system() Vim function takes
a command string as a parameter and returns the output of that command as
You can pass a second string as an argument to
system(). Run the following
:echom system("wc -c", "abcdefg")
Vim will display
7 (with some padding). If you pass a second argument like
this, Vim will write it to a temporary file and pipe it into the command on
standard input. For our purposes we won't need this, but it's good to know.
Back to our function. Edit
PotionShowBytecode() to fill out the first part of
the skeleton like this:
function! PotionShowBytecode() " Get the bytecode. let bytecode = system(g:potion_command . " -c -V " . bufname("%")) echom bytecode " Open a new split and set it up. " Insert the bytecode. endfunction
Go ahead and try it out by saving the file, running
:set ft=potion in
factorial.pn to reload it, and using the
<localleader>b mapping. Vim should
display the bytecode at the bottom of the screen. Once you can see it's working
you can remove the
Next we're going to open up a new split window for the user to show the results. This will let the user view and navigate the bytecode with all the power of Vim, instead of just reading it once from the screen.
To do this we're going to create a "scratch" split: a split containing a buffer
that's never going to be saved and will be overwritten each time we run the
mapping. Change the
PotionShowBytecode() function to look like this:
function! PotionShowBytecode() " Get the bytecode. let bytecode = system(g:potion_command . " -c -V " . bufname("%")) " Open a new split and set it up. vsplit __Potion_Bytecode__ normal! ggdG setlocal filetype=potionbytecode setlocal buftype=nofile " Insert the bytecode. endfunction
These new command should be pretty easy to follow.
vsplit creates a new vertical split for a buffer named
We surround the name with underscores to make it clearer to the user that this
isn't a normal file (it's a buffer just to hold the output). The underscores
aren't special, they're just a convention.
Next we delete everything in this buffer with
normal! ggdG. The first time
the mapping is run this won't do anything, but subsequent times we'll be reusing
__Potion_Bytecode__ buffer, so this clears it.
Next we prepare the buffer by setting two local settings. First we set its
potionbytecode, just to make it clear what it's holding. We also
buftype setting to
nofile, which tells Vim that this buffer isn't
related to a file on disk and so it should never try to write it.
All that's left is to dump the bytecode that we saved into the
variable into this buffer. Finish off the function by making it look like this:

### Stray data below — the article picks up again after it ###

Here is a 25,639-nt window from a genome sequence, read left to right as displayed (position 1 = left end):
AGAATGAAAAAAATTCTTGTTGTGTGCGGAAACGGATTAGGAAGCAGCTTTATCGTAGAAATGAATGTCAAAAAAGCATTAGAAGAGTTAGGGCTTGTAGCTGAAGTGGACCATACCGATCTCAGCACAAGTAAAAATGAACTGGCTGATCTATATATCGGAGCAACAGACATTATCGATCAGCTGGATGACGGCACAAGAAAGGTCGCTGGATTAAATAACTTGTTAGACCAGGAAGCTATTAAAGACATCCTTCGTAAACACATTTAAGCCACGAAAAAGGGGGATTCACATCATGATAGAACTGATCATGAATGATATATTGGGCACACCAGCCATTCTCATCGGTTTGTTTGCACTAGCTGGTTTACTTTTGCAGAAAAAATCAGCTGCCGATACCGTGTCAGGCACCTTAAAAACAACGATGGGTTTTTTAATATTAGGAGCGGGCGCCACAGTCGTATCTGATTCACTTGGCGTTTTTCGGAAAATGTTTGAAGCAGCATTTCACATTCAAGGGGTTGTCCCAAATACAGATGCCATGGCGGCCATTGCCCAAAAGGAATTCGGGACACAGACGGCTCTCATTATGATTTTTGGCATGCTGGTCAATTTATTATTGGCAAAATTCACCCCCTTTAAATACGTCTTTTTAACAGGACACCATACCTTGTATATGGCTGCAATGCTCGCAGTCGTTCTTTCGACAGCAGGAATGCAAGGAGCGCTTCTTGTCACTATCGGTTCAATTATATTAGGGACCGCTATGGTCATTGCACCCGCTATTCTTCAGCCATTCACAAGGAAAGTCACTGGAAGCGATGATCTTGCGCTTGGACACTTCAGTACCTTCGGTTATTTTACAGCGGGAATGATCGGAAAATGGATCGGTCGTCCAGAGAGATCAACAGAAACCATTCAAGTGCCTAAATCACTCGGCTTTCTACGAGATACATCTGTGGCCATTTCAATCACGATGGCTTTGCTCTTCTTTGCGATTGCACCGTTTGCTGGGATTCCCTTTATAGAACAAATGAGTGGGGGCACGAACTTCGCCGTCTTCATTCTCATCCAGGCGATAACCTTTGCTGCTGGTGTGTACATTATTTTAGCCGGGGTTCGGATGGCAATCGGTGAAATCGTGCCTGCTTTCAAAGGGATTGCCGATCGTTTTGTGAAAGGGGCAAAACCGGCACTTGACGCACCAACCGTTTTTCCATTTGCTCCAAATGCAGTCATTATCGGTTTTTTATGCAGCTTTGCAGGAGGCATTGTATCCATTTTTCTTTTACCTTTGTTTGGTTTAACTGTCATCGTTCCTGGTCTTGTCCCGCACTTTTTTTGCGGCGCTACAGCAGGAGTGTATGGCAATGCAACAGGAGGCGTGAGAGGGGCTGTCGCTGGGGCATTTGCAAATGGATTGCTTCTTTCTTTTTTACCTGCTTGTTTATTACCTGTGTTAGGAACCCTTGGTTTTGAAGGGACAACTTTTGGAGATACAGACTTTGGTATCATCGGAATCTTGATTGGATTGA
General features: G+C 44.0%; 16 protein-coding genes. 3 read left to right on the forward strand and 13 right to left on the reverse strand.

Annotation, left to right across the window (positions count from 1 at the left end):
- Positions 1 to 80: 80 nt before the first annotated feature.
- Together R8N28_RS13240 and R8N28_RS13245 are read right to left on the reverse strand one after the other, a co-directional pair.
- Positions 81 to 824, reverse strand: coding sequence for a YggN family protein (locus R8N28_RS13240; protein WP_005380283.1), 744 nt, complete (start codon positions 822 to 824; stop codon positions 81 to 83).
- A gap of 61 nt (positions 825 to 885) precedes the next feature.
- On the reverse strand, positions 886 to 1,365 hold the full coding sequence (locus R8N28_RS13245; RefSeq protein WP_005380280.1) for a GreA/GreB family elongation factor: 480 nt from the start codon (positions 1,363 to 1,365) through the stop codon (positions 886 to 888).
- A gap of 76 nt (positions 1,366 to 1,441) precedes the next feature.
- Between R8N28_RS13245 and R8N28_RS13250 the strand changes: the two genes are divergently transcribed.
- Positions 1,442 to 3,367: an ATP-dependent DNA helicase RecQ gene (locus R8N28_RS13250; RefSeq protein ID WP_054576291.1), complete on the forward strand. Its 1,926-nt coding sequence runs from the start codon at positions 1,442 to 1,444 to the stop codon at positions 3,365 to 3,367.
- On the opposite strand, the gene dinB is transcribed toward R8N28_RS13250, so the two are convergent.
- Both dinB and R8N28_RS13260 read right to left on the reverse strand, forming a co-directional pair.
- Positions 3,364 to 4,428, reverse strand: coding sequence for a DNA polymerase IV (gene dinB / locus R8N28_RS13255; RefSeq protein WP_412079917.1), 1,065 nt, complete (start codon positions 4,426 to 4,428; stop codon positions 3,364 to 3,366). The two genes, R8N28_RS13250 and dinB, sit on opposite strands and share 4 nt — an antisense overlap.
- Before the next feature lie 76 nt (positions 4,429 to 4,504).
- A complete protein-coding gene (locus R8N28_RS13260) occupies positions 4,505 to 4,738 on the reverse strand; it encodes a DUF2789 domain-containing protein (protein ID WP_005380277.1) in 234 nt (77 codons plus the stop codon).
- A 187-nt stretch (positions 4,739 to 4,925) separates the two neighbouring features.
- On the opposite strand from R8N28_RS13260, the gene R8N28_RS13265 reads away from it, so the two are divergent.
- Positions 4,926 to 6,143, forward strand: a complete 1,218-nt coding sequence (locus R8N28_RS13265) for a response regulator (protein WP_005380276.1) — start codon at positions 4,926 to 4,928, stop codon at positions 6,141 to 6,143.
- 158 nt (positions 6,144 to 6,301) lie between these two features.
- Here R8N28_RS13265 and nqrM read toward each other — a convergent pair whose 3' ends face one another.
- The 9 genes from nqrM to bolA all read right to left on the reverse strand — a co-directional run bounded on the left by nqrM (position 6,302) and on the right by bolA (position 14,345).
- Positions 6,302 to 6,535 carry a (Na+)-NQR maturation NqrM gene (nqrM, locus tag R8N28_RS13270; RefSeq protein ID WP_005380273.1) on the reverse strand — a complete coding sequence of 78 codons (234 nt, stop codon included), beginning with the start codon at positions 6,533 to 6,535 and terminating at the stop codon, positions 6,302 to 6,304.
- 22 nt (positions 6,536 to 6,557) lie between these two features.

function! PotionShowBytecode() " Get the bytecode. let bytecode = system(g:potion_command . " -c -V " . bufname("%") . " 2>&1") " Open a new split and set it up. vsplit __Potion_Bytecode__ normal! ggdG setlocal filetype=potionbytecode setlocal buftype=nofile " Insert the bytecode. call append(0, split(bytecode, '\v\n')) endfunction
append() Vim function takes two arguments: a line number to append after,
and a list of Strings to append as lines. For example, try running the
:call append(3, ["foo", "bar"])
This will append two lines,
bar, below line 3 in your current
buffer. In this case we're appending below line 0, which means "at the top of
We need a list of Strings to append, but we just have a single string with
newline characters embedded in it from when we used
system(). We use Vim's
split() function to split that giant hunk of text into a list of Strings.
split() takes a String to split and a regular expression to find the split
points. It's pretty simple.
Now that the function is complete, go ahead and try out the mapping. When you
<localleader>b in the
factorial.pn buffer Vim will open a new buffer
containing the Potion bytecode. Play around with it by changing the source,
saving the file, and running the mapping again to see the bytecode change.
:help :read and
:help :read! (we didn't cover these commands, but
they're extremely useful).
Currently our mappings require that the user save the file themselves before running the mapping in order for their changes to take effect. Undo is cheap these days, so edit the functions we wrote to save the current file for them.
What happens when you run the bytecode mapping on a Potion file with a syntax error? Why does that happen?
PotionShowBytecode() function to detect when the Potion compiler
returns an error, and show an error message to the user.
Each time you run the bytecode mapping a new vertical split will be created, even if the user hasn't closed the previous one. If the user doesn't bother closing them they could end up with many extra windows stacked up.
PotionShowBytecode() to detect with a window is already open for the
__Potion_Bytecode__ buffer, and when that's the case switch to it instead of
creating a new split.
You'll probably want to read
:help bufwinnr() for this one.
More Extra Credit
Remember how we set the
filetype of the temporary buffer to
syntax/potionbytecode.vim file and define syntax highlighting for
Potion bytecode buffers to make them easier to read.